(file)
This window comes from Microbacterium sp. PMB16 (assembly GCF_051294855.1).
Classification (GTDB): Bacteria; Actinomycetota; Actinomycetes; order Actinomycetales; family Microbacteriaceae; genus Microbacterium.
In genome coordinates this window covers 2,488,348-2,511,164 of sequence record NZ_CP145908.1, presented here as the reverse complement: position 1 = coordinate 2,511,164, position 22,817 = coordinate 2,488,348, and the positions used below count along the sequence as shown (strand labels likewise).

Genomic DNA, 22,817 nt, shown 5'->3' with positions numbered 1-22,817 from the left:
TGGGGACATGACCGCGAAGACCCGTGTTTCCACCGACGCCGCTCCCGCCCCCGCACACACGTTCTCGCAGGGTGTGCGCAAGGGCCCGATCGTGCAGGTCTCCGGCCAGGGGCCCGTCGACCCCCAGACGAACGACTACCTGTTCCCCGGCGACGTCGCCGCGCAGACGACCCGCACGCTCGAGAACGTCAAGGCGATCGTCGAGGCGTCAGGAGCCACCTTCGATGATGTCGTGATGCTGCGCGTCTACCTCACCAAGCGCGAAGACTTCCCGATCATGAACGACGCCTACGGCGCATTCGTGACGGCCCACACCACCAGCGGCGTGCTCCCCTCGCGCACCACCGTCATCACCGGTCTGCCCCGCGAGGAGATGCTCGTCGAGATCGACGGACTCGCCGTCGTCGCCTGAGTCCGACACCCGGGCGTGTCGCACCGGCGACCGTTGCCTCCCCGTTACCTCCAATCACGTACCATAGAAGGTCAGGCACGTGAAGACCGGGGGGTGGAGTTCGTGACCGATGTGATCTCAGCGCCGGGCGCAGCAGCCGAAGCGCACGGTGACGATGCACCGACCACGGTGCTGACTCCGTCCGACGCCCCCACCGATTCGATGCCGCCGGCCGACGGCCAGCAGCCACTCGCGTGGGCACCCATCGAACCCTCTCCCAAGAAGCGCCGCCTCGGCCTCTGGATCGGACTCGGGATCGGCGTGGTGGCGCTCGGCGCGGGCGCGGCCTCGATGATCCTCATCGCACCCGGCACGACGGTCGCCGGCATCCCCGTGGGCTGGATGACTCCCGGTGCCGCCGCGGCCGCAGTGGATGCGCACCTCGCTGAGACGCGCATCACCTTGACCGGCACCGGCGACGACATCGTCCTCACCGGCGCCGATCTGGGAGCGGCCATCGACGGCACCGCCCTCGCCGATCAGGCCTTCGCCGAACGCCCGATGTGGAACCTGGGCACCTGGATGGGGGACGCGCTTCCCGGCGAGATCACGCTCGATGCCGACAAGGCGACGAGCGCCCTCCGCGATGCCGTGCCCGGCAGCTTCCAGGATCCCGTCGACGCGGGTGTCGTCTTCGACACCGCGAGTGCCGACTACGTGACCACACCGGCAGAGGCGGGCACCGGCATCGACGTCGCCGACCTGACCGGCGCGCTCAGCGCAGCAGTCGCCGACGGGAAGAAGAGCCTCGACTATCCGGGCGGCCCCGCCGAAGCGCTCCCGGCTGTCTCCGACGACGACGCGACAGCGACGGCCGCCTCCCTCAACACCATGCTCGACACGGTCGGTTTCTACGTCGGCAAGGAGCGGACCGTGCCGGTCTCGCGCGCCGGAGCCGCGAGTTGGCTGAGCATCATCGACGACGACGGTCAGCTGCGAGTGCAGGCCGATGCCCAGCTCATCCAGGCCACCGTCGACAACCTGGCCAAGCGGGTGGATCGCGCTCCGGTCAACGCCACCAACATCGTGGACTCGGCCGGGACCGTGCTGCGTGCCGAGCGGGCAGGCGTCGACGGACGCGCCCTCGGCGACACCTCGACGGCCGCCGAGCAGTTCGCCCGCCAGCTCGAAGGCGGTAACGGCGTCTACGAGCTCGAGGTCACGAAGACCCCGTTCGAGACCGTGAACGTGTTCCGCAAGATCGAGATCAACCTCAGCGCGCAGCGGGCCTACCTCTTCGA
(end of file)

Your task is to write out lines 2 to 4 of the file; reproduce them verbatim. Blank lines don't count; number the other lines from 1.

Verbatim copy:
Classification (GTDB): Bacteria; Actinomycetota; Actinomycetes; order Actinomycetales; family Microbacteriaceae; genus Microbacterium.
In genome coordinates this window covers 2,488,348-2,511,164 of sequence record NZ_CP145908.1, presented here as the reverse complement: position 1 = coordinate 2,511,164, position 22,817 = coordinate 2,488,348, and the positions used below count along the sequence as shown (strand labels likewise).

Genomic DNA, 22,817 nt, shown 5'->3' with positions numbered 1-22,817 from the left: